Philosophy in the Hellenistic and Roman Worlds: A History of Philosophy Without Any Gaps, Volume 2 by Peter Adamson is a detailed look at the philosophers of the Greek and Roman Era. Adamson holds a joint appointment with the Ludwig Maximilian University of Munich. Previously Professor of Philosophy at King’s College, London. He has published on Aristotle, Plotinus, al-Farabi and other members of the Baghdad School, Avicenna, and Averroes. A special focus of research is the output of the translation circle of al-Kindi, on which he has written The Arabic Plotinus: a Philosophical Study of the “Theology of Aristotle” and Great Medieval Thinkers: al-Kindi. Adamson is also editor or co-editor of several books.
In graduate school, political philosophy was taught by a newly minted Ph.D. with a dissertation on Kierkegaard. I enjoyed the class immensely mostly in part because my project that semester centered around Machiavelli’s Discourses on Livy, which I read and reread several times as an undergraduate. Others were not so confident with Hegel, Kant, and Nietzsche. The thought of philosophy puts fear into many students. Plato, Aristotle, and Augustine can be intimidating, but Adamson does a remarkable job delivering the message of the Greek philosophers through the early Roman Christian philosophers.
Adamson does not give the reader a “philosophy for dummies” course but explains in uncomplicated detail more than just what the philosopher said, but his influences, worldview, and how it all ties together. He compares himself to a cover band for each philosopher and it makes sense. To be a KISS cover band, you need to do more than play “Hotter Than Hell,” you need the makeup, costumes, and the fire breathing. It’s the complete picture that makes everything work. Adamson, also, isn’t afraid to use his sense of humor and plenty of puns (obvious and not so obvious). The reader will now he is in for a treat with chapters titles “We Didn’t Start the Fire” and “Like a Rolling Stone.”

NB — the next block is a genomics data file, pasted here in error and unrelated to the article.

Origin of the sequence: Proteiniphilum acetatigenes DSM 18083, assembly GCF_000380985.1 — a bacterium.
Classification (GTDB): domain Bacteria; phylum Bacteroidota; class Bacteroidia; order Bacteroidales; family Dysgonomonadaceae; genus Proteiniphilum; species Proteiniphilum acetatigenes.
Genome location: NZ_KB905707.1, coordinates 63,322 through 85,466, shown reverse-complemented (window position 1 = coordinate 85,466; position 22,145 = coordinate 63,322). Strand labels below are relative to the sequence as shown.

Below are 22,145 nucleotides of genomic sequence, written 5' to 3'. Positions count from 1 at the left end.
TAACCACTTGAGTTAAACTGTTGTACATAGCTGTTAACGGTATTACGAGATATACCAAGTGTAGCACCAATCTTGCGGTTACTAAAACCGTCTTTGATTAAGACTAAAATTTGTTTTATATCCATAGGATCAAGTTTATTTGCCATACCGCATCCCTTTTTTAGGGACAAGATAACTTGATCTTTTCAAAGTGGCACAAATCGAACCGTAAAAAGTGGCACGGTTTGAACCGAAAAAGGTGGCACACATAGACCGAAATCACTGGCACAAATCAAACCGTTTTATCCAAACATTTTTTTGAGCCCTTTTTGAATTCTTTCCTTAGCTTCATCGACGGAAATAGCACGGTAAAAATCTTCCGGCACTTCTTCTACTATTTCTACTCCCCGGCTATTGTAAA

The Greek period covers, my favorite, the Cynics, the Stoics, the Skeptics, and the Epicureans. The Cynic Diogenes was the a man who told Alexander the Great, that he was blocking his sun and needs to move. He was also the man who traveled with only a stick, a pouch, and a cup for drinking. Once he saw a young boy cupping his hands to drink and decided not to be outdone by a child, he threw away his cup. However, there is one area where his minimalism didn’t come into play — education, “The foundation of every state is the education of its youth.”
I found the Greek philosophers far more interesting than the Romans, but there are interesting aspects of the latter especially when Christianity is introduced into the mix. I found that one of my favorite paradoxes is mentioned — that of an all-knowing God and free will. Perhaps one of the most important philosophers of the period was Augustine is discussed in detail. In the Pagan era, there is coverage of Plotinus and Porphyry.
Philosophy in the Hellenistic and Roman Worlds is a great introduction, or review, of the philosophers of the era. It is very well written and presented in a welcoming way and there is more than enough detail for those with some background in philosophy without being intimidating to those without previous knowledge on the subject. Adamson writes in a conversational tone that makes the reader feel they are being spoken to rather than spoke at. A very well written book in both subject matter and readability. I look forward to future volumes covering the Medieval and Enlightenment philosophers.